Despite the sheer number of genes that each human cell contains, these so-called “coding” DNA sequences comprise just 1% of our entire genome. The remaining 99% is made up of “non-coding” DNA--which, unlike coding DNA, does not carry the instructions to build proteins. One vital function of this non-coding DNA, also called “regulatory” DNA, is to help turn genes on and off, controlling how much (if any) of a protein is made. Over time, as cells replicate their DNA to grow and divide, mutations often crop up in these non-coding regions--sometimes tweaking their function and changing the way they control gene expression. Many of these mutations are trivial, and some are even beneficial. Occasionally, though, they can be associated with increased risk of common diseases, such as type 2 diabetes, or more life-threatening ones, including cancer. To better understand the repercussions of such mutations, researchers have been hard at work on mathematical maps that allow them to look at an organism’s genome, predict which genes will be expressed, and determine how that expression will affect the organism’s observable traits. These maps, called fitness landscapes, were conceptualized roughly a century ago to understand how genetic makeup influences one common measure of organismal fitness in particular: reproductive success. Early fitness landscapes were very simple, often focusing on a limited number of mutations. Much richer data sets are now available, but researchers still require additional tools to characterize and visualize such complex data. This ability would not only facilitate a better understanding of how individual genes have evolved over time, but would also help to predict what sequence and expression changes might occur in the future.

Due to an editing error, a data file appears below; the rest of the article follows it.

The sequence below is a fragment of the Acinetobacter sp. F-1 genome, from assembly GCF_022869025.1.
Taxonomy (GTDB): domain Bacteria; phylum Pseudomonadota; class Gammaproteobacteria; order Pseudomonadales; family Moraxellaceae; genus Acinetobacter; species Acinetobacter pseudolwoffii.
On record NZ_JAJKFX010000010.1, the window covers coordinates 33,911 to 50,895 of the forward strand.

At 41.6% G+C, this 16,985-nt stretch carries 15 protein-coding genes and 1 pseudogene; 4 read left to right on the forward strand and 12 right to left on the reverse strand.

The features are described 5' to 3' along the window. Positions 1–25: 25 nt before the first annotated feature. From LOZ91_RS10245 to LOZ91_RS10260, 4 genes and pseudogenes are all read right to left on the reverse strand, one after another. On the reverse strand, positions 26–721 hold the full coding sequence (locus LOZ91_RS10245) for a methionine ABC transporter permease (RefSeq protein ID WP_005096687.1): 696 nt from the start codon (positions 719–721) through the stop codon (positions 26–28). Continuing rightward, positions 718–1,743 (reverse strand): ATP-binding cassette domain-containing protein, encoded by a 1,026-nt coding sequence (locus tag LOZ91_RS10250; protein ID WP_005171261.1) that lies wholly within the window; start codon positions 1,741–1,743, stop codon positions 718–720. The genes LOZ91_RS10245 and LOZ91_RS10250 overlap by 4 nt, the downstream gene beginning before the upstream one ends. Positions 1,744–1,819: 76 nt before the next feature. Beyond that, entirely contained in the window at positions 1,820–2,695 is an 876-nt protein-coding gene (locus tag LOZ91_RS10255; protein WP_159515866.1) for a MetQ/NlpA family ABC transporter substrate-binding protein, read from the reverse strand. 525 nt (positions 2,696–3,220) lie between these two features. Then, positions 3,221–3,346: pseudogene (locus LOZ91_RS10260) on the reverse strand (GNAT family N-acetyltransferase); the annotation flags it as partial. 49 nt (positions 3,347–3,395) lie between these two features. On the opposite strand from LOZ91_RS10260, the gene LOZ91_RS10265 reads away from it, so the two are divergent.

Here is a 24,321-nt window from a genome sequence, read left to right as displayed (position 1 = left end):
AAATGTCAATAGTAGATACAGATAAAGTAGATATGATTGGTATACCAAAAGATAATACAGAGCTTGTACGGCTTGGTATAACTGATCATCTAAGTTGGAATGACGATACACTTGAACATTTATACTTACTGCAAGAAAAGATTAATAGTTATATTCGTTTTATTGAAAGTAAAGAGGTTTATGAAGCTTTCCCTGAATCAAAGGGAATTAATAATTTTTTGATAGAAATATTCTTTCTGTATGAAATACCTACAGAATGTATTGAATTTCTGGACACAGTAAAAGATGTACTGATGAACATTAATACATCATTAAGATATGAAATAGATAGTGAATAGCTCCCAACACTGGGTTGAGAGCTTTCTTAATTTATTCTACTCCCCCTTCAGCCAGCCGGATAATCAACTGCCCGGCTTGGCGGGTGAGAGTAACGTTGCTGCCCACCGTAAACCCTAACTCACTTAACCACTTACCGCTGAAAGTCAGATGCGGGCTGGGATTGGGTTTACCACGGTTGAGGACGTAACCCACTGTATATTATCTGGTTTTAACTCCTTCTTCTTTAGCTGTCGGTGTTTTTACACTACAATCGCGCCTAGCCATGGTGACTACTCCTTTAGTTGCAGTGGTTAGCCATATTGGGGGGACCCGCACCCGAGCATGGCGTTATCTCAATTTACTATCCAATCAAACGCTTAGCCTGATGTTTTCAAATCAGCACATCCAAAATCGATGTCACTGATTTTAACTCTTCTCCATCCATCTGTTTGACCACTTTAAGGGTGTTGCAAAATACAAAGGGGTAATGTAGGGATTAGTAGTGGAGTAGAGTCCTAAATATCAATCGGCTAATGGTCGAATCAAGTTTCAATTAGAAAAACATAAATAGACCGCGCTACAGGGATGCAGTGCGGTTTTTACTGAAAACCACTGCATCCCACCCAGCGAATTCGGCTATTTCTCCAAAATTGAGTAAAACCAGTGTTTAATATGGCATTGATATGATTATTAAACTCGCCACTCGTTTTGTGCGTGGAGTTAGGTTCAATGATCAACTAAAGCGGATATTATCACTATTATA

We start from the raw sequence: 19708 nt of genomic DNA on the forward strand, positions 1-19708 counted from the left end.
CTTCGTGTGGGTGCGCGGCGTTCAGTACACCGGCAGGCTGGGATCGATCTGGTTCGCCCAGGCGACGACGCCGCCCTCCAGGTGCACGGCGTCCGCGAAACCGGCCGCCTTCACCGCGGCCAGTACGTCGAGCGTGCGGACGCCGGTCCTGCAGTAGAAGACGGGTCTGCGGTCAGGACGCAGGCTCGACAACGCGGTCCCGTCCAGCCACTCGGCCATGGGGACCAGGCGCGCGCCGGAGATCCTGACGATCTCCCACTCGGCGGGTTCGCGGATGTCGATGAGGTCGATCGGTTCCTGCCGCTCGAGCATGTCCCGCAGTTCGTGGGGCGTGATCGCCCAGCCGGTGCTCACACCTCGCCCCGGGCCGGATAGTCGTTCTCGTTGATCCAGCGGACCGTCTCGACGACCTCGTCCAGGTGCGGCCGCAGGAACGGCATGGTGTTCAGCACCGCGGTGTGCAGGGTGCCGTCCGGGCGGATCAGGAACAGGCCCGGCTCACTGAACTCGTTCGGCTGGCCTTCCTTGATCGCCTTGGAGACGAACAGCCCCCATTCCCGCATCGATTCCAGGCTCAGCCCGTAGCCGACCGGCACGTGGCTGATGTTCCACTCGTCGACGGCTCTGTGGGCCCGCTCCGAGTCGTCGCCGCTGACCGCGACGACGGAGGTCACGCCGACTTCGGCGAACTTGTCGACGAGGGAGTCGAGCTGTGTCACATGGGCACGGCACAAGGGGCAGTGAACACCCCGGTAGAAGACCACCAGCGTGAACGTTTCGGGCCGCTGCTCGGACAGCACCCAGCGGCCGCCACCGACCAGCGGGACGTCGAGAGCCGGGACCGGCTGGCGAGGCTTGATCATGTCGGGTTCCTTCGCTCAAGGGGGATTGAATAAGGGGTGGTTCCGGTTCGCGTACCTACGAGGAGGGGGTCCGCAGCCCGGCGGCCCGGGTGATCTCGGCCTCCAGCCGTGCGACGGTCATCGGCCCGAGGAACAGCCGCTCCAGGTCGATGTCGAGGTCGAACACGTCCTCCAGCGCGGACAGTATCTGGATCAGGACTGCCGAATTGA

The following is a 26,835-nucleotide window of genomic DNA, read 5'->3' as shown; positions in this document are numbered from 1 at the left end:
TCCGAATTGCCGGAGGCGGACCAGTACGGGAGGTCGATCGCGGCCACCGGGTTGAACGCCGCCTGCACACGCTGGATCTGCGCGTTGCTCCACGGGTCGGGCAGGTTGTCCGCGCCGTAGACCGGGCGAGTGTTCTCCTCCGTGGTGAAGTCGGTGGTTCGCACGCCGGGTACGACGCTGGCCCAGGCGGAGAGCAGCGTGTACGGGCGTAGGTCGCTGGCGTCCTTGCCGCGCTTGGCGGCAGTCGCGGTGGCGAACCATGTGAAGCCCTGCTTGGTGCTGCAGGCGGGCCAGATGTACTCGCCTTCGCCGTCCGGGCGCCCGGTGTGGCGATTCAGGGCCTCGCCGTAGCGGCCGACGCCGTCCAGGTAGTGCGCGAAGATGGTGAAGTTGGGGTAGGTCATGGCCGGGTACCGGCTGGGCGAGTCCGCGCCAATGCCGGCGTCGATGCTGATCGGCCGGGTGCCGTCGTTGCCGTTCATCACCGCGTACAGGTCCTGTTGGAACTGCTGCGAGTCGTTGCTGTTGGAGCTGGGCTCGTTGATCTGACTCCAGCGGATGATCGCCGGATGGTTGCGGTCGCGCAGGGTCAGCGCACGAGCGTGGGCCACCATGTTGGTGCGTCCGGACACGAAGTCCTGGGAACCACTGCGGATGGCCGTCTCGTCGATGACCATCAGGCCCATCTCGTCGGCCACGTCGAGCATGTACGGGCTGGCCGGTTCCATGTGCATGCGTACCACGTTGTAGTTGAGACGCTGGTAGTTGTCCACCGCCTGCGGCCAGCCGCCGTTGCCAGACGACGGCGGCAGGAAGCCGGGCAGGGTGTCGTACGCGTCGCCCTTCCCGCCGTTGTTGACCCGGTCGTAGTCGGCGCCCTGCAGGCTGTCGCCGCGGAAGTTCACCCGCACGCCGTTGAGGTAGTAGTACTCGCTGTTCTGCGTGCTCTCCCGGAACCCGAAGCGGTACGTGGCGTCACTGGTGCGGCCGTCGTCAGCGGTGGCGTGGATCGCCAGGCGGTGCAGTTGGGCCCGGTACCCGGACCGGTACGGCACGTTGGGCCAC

Login Or Register To Read Full Story